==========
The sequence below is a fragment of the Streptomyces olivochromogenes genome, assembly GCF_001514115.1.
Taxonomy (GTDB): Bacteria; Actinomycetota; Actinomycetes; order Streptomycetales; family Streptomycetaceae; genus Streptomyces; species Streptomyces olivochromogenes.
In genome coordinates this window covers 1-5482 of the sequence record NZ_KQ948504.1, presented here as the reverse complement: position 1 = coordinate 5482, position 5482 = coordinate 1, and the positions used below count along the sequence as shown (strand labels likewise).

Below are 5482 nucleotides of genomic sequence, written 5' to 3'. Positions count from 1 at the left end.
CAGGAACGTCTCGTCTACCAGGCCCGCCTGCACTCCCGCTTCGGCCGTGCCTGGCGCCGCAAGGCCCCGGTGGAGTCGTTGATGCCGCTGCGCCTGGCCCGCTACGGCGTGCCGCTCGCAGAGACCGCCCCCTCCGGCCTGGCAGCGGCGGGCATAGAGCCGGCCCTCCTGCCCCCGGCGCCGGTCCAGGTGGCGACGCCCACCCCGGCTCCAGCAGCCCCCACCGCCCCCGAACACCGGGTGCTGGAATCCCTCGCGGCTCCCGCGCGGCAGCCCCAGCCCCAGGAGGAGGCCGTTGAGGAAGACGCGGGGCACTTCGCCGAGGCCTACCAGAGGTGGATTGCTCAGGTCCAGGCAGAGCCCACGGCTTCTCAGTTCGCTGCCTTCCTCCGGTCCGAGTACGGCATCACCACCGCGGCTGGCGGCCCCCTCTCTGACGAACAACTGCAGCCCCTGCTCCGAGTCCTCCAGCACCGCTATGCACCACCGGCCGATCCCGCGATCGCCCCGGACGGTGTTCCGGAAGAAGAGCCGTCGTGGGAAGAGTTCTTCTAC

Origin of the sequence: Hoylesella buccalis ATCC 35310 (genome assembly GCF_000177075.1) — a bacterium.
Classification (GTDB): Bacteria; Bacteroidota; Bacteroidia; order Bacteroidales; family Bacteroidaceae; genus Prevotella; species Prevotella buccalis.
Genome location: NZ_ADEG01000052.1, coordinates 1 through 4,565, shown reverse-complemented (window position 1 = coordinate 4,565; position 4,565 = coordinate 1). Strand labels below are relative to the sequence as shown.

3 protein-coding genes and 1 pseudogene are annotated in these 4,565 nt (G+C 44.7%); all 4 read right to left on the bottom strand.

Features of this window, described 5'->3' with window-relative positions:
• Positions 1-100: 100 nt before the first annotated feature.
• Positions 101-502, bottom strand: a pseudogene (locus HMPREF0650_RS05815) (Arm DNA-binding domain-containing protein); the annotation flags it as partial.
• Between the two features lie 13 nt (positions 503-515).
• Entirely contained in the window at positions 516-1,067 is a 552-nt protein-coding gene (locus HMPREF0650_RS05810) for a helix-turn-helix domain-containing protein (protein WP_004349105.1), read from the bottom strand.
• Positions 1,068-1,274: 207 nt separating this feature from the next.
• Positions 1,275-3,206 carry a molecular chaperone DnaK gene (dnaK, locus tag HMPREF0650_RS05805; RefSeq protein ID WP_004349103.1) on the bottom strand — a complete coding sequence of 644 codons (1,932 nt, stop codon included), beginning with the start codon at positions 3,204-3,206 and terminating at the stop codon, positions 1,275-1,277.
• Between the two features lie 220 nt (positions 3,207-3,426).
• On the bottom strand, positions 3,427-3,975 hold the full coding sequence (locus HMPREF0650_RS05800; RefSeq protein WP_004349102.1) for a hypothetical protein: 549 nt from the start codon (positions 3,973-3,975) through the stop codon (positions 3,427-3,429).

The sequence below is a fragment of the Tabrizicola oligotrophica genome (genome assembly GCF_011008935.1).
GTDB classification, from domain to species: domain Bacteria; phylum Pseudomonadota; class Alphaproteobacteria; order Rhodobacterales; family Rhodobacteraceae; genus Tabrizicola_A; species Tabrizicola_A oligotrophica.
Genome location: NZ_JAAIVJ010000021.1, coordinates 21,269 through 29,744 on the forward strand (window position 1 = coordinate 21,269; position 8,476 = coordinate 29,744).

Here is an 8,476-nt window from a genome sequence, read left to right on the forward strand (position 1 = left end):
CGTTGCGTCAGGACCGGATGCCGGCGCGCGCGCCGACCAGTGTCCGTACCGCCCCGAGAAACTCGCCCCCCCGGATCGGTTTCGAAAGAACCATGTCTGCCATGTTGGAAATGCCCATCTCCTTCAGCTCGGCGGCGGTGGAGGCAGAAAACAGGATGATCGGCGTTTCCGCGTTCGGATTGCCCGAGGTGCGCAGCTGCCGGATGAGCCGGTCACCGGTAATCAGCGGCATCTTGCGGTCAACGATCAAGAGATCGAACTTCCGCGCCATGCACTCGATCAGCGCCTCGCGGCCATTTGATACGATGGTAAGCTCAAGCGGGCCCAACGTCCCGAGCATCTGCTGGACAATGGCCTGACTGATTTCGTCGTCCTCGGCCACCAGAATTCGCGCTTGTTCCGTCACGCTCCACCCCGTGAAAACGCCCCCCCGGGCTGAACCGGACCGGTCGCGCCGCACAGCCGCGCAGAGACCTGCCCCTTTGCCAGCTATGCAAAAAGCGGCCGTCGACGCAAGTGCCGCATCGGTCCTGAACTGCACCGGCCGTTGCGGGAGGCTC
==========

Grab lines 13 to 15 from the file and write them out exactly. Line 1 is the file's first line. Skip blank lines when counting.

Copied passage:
• Between the two features lie 13 nt (positions 503-515).
• Entirely contained in the window at positions 516-1,067 is a 552-nt protein-coding gene (locus HMPREF0650_RS05810) for a helix-turn-helix domain-containing protein (protein WP_004349105.1), read from the bottom strand.
• Positions 1,068-1,274: 207 nt separating this feature from the next.